Integrating Polar Coordinates

  • #1
Hi,

Say I have an acceleration vector in polar coordinates: a = -30e_r where the unit vector e_r points in the same direction as the Cartesian unit vector j.

How can I integrate that vector so that I have the velocity vector in polar coordinates?

I know that if I have an acceleration vector in Cartesian coordinates: a = -30j, I can integrate it with respect to time to get v = (-30t+v_0y)j + (v_0x)i.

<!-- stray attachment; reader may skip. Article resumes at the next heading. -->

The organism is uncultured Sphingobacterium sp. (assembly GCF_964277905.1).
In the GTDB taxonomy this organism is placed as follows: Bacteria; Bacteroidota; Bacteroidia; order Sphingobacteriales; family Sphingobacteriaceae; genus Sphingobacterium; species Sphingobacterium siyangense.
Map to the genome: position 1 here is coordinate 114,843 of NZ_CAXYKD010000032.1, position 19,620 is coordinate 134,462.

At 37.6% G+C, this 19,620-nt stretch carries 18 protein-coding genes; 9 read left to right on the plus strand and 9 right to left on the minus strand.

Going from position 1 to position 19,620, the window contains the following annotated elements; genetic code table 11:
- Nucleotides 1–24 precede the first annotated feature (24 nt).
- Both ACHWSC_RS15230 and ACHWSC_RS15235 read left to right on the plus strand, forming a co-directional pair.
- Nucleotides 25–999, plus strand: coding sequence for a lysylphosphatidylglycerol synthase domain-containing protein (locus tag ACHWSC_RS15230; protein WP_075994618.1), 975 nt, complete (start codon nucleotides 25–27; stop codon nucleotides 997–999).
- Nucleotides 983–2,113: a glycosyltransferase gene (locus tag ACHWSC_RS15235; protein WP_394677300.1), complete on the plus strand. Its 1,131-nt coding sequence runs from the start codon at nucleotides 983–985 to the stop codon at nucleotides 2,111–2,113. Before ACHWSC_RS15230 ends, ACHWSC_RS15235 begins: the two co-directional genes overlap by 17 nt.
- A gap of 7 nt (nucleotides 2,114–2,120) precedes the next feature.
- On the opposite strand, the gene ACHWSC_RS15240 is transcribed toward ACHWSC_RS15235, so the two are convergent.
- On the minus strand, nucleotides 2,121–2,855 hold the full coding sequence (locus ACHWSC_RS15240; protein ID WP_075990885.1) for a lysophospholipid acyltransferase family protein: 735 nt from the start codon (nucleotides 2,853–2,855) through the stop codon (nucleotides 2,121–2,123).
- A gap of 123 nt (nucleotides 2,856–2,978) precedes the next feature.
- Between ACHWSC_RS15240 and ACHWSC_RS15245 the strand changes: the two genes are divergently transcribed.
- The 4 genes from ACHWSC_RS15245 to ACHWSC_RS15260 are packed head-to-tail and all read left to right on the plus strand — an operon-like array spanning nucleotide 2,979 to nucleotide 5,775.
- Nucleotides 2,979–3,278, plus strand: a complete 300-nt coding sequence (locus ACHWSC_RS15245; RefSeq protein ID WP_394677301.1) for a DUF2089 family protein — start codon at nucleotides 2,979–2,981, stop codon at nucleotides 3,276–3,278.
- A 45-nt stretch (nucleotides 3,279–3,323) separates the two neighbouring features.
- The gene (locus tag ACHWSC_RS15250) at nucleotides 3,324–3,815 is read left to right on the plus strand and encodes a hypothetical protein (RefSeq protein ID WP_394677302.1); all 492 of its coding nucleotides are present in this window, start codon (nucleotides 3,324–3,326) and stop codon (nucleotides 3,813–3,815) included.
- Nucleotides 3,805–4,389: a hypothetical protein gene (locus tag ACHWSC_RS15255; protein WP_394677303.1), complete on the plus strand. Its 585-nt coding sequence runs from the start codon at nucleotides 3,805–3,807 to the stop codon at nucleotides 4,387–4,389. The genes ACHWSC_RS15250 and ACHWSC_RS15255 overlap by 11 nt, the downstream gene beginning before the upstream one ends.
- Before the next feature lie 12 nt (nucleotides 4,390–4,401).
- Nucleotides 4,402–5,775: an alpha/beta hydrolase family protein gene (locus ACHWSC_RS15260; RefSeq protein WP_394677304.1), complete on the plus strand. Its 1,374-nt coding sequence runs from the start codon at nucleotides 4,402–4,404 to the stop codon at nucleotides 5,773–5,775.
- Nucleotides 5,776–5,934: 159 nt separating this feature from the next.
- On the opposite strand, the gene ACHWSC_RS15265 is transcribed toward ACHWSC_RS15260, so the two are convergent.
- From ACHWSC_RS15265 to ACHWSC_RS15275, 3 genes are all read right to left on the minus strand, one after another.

I feel like integrating an acceleration vector in Cartesian coordinates is easier because i and j do not change as the tip of the vector moves around over time. However, with polar coordinates, e_r changes direction and yeah it gets messy.

Thanks.
 

Answers and Replies

  • #2
14,890
12,441
Simply integrate it by the easier coordinates. That's why integration in polar coordinates are considered! If Cartesian is easier, then use it and transform the result afterwards in case you need polar coordinates.
 

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